Better workplace pensions – response to consultation
On 4 February 2015, the government published the response to its October 2014 Command Paper regarding governance and charges in occupational pension schemes providing DC benefits (see our earlier Alert). The final regulations were laid before Parliament on the same day.
In this Alert:
- Key points
- Minimum governance standards
- The chair’s annual statement
- Charge cap on default funds
- Regulatory approach
- Action points for trustees
- Subject to certain exceptions, the new minimum governance and charges requirements will apply to all DC occupational pension schemes and to the DC elements of non-DC schemes from 6 April 2015.
- To ensure a level playing field, the FCA has also published final rules requiring the providers of workplace personal pension schemes to set up and maintain independent governance committees (IGCs). We will be issuing an Alert on this shortly.
- From April 2016, member-borne adviser commissions and consultancy charges, as well as active member discounts, will be banned from schemes used to satisfy an employer’s AE duties (“qualifying schemes”).
- Now that final details of the new requirements are known, trustees and providers should take steps to ensure their schemes will comply (see “Action points for trustees” below).
Subject to limited exceptions, the government has confirmed that new minimum governance standards will apply to all DC workplace pension schemes and to the DC elements of non-DC schemes from 6 April 2015. In particular, trustees will be required to:
- design default arrangements in members’ interests and keep them under regular review
- ensure that core financial transactions are processed promptly and accurately
- assess the value of costs and charges borne by scheme members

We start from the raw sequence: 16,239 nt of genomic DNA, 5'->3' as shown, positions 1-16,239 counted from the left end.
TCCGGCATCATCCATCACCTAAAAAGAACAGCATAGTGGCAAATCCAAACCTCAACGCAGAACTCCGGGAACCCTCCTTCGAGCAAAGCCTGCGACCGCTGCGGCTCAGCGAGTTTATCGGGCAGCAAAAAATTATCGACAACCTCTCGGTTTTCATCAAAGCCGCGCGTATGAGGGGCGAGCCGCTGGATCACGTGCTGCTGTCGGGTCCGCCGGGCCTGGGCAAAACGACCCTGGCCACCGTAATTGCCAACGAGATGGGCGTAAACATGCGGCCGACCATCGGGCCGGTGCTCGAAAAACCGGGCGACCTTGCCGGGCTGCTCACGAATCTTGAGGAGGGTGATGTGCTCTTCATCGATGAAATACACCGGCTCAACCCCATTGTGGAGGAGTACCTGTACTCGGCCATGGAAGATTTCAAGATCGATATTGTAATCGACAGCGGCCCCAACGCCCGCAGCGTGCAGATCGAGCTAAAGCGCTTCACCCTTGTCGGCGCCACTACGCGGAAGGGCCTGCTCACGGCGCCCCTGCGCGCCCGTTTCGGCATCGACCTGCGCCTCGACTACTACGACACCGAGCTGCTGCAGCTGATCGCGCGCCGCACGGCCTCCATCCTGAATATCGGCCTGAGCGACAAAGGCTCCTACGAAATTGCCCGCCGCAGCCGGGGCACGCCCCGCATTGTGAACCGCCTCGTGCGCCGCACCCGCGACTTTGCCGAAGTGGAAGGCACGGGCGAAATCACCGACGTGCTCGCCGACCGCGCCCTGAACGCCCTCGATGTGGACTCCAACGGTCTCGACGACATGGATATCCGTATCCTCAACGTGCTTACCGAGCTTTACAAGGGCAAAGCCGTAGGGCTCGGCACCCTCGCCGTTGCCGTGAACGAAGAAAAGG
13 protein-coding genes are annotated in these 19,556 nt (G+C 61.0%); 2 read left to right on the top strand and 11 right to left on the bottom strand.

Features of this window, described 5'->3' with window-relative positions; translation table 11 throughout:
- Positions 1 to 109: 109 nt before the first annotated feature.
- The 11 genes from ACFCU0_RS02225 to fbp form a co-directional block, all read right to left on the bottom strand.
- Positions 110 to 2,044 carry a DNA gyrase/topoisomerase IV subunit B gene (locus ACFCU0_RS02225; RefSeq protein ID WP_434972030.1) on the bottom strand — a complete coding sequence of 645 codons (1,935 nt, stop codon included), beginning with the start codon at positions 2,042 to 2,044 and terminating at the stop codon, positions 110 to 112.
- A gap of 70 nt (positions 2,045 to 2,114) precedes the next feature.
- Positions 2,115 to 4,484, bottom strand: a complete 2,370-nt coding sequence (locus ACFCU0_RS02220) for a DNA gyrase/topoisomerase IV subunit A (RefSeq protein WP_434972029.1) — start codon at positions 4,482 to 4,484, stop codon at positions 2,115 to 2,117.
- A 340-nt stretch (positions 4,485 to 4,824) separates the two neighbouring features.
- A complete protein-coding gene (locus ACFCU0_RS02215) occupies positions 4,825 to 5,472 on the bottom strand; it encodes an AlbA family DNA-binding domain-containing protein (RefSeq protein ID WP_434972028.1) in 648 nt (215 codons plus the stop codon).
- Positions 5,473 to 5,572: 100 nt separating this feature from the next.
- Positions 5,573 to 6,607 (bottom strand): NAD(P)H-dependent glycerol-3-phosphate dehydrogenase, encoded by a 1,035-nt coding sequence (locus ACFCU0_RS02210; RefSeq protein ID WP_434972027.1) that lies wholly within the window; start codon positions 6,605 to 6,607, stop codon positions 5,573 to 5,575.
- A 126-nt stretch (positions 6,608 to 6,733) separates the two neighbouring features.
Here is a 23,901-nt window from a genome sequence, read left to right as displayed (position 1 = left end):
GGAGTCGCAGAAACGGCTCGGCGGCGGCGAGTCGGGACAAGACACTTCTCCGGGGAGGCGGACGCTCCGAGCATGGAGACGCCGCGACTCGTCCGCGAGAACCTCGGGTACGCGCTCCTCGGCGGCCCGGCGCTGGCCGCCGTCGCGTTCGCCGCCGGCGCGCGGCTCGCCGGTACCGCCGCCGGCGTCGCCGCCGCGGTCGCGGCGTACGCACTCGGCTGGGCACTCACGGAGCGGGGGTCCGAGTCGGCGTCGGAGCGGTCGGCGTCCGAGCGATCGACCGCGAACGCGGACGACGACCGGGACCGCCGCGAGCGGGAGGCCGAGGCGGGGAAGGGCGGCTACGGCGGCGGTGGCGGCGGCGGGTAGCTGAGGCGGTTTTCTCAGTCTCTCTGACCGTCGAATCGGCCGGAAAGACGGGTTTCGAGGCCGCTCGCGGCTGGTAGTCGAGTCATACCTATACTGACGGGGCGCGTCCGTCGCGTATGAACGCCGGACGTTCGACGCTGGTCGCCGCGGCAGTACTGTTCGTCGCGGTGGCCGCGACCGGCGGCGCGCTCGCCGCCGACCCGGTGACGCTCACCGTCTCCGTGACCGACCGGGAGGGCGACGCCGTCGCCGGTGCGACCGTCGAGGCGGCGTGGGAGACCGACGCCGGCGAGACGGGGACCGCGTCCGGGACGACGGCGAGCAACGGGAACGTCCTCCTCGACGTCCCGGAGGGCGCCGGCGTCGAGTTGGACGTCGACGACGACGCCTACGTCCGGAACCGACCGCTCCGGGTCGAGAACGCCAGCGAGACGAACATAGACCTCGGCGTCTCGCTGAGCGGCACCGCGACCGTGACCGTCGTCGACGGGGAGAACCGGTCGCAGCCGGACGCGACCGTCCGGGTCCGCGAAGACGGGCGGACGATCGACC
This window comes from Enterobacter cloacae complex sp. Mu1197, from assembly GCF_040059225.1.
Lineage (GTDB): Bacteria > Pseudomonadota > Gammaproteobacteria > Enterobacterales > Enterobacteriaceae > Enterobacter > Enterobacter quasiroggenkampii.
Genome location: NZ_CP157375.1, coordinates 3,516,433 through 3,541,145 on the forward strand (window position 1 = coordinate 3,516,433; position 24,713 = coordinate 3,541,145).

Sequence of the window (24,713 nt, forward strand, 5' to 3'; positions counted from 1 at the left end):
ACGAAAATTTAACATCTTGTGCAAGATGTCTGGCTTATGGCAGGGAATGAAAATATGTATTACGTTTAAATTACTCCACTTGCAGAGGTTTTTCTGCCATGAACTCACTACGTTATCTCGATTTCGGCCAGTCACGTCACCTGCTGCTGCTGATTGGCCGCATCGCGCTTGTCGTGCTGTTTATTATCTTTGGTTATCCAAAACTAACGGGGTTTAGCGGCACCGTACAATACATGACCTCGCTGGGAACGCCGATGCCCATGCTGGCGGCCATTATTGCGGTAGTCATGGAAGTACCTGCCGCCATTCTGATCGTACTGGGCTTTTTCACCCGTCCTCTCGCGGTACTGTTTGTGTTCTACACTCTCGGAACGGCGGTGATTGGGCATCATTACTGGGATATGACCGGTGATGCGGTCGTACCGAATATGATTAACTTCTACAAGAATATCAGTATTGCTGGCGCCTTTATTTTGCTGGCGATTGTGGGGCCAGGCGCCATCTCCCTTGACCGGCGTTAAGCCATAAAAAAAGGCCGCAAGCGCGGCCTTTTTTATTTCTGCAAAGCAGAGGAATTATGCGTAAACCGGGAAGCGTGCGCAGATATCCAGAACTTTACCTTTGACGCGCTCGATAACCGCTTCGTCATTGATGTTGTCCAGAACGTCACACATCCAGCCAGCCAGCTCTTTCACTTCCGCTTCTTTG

- have a chair of trustees.
In addition, to ensure that trustees have freedom to switch provider where it is in members’ interests, an overriding provision will prevent the governing documentation of occupational schemes from requiring trustees to use particular service providers.
Some schemes will be exempt from the new governance requirements, including:
- schemes whose only DC benefits are AVCs
- executive pension schemes
- small self-administered schemes.
The chair of trustees will be responsible for signing off an annual statement, which will form part of the scheme’s annual report, on how the governance standards have been met. In brief, the statement will have to:
- report the level (or range) of charges and transaction costs in the default arrangement(s) and the range of costs and charges in other funds and their assessment of the extent to which the charges represent good value
- describe how the TKU requirements have been met throughout the year and give an explanation as to how the trustees have, or have access to, all the competencies necessary to run the scheme properly.
The chair’s statement will need to be produced on an annual basis and included in the scheme’s annual report (which is due within 7 months of the end of the scheme year).
The original regulations provided that, where the first scheme year ending after 6 April 2015 is sooner than 5 April 2016, the statement should relate to the period from 6 April 2015 to the end of the first scheme year. Recognising that this could result in a statement relating to a very short period of time (for example, where a scheme year ends on 30 April), as a one-off concession, the final regulations make clear that schemes will not have to produce a statement if the period covered is less than 3 months. Schemes in this position should simply roll that statement up into next year’s. For example, where the scheme year ends on 30 April, the first chair’s statement would be due within 7 months of the scheme year ending 30 April 2016, covering the period 6 April 2015 to 30 April 2016.